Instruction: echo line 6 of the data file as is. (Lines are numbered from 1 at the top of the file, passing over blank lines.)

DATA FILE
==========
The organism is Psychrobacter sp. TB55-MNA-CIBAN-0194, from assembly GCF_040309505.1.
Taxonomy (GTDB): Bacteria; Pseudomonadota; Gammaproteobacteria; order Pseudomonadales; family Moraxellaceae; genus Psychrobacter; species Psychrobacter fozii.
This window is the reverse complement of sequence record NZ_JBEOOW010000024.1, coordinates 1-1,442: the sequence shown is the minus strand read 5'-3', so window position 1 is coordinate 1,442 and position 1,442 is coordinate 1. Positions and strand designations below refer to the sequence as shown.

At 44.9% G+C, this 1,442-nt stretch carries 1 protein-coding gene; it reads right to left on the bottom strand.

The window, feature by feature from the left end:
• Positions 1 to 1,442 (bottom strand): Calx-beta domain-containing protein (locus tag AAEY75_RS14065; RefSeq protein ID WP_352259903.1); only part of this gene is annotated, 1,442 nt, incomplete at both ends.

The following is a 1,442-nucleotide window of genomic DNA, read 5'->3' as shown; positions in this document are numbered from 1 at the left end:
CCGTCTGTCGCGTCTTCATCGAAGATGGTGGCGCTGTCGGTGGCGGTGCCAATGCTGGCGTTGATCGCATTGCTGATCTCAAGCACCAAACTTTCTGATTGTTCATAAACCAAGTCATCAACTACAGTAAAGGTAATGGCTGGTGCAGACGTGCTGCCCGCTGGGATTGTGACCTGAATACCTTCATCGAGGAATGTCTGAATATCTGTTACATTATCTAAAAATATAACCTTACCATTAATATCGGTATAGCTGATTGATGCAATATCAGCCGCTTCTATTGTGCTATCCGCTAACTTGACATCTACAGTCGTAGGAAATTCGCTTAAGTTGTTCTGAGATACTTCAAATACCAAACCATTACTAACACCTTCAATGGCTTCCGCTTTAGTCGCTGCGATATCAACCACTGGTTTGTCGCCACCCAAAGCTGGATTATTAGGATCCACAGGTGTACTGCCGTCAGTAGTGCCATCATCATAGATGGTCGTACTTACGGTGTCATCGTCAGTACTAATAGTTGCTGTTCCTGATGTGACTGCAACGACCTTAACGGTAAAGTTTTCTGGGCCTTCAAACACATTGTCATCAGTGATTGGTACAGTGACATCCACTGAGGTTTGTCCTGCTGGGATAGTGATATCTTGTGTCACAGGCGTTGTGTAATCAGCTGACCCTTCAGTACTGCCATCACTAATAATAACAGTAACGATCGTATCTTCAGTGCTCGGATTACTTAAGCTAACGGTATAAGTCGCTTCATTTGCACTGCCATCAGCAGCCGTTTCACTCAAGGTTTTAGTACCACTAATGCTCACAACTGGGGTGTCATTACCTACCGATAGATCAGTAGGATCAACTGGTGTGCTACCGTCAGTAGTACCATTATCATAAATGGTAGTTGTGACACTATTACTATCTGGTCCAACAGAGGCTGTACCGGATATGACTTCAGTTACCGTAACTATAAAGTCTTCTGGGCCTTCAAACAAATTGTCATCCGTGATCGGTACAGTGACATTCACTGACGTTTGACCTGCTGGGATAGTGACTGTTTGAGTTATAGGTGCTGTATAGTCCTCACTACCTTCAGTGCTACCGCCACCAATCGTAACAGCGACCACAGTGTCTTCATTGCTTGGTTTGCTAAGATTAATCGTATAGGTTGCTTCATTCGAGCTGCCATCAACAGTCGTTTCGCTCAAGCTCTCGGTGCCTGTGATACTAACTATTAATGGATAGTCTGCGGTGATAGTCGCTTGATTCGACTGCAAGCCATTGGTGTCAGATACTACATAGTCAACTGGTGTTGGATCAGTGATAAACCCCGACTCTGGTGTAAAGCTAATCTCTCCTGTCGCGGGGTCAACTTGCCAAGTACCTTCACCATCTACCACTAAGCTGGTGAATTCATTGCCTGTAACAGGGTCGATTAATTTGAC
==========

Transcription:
• Positions 1 to 1,442 (bottom strand): Calx-beta domain-containing protein (locus tag AAEY75_RS14065; RefSeq protein ID WP_352259903.1); only part of this gene is annotated, 1,442 nt, incomplete at both ends.